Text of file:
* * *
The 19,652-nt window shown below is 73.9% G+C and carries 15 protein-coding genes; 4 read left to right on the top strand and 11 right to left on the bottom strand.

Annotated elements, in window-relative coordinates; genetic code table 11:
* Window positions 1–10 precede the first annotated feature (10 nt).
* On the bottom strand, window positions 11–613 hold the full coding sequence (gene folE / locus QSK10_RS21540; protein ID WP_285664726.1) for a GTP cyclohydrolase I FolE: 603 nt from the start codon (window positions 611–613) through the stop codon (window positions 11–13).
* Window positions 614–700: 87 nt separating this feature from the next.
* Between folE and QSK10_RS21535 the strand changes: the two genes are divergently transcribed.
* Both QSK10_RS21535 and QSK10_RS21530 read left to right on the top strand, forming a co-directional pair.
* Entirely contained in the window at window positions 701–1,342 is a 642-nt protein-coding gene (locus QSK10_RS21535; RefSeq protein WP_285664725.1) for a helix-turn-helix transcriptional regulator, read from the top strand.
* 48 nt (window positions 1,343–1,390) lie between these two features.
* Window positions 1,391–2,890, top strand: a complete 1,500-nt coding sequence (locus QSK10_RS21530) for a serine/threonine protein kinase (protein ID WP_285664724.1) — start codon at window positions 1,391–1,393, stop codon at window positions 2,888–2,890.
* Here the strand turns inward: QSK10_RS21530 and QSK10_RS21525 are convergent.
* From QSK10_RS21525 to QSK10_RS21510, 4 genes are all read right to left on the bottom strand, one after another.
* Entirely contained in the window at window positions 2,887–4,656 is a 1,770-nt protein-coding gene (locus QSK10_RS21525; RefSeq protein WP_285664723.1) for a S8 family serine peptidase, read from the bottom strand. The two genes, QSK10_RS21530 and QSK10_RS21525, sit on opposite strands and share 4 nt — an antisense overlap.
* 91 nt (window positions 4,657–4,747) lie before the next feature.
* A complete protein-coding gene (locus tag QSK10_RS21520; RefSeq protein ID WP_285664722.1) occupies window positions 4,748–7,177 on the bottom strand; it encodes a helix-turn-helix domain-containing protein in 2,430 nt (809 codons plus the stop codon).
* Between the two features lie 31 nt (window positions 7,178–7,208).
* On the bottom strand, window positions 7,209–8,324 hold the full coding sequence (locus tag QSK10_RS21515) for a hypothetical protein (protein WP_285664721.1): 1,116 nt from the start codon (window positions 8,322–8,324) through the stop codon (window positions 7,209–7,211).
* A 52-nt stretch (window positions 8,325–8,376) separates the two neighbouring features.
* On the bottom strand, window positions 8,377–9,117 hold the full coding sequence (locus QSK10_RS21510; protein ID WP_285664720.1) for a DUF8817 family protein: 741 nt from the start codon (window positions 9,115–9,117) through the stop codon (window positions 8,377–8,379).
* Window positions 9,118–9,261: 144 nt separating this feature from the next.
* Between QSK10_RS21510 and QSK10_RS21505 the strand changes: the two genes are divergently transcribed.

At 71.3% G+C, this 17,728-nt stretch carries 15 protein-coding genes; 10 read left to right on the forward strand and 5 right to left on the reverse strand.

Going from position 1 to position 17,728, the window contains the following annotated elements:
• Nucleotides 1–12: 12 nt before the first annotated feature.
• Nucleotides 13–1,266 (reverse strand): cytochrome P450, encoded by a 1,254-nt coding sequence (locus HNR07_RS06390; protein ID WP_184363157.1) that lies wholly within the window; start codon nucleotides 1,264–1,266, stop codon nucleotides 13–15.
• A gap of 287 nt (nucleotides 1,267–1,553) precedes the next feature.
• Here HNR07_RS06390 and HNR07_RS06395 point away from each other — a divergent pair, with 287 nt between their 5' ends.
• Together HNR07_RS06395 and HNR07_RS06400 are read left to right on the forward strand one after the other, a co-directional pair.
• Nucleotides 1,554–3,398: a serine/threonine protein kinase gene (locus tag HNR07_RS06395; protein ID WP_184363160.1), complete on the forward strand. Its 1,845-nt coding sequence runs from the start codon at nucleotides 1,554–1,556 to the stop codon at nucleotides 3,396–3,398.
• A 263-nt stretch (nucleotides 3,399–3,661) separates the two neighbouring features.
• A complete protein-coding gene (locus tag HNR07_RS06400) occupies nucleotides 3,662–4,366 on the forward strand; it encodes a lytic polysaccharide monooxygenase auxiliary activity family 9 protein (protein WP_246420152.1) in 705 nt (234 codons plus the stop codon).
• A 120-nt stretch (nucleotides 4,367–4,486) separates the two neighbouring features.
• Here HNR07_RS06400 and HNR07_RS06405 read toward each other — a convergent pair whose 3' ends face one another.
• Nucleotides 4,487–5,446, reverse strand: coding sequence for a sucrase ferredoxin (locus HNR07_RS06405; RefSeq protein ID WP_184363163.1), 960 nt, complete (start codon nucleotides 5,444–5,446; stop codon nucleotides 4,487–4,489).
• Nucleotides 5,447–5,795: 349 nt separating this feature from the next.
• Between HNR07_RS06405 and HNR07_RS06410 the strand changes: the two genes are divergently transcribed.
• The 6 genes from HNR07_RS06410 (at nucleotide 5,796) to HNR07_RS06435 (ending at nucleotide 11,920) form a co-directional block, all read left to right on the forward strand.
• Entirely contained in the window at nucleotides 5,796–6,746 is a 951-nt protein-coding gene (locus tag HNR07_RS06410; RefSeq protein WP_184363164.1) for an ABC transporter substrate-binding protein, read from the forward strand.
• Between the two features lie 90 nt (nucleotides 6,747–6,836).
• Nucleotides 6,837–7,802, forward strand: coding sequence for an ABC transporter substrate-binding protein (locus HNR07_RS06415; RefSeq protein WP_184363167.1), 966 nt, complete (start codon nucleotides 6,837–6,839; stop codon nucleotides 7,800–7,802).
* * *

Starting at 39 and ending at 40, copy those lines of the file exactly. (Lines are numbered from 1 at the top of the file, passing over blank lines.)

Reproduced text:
• Between the two features lie 90 nt (nucleotides 6,747–6,836).
• Nucleotides 6,837–7,802, forward strand: coding sequence for an ABC transporter substrate-binding protein (locus HNR07_RS06415; RefSeq protein WP_184363167.1), 966 nt, complete (start codon nucleotides 6,837–6,839; stop codon nucleotides 7,800–7,802).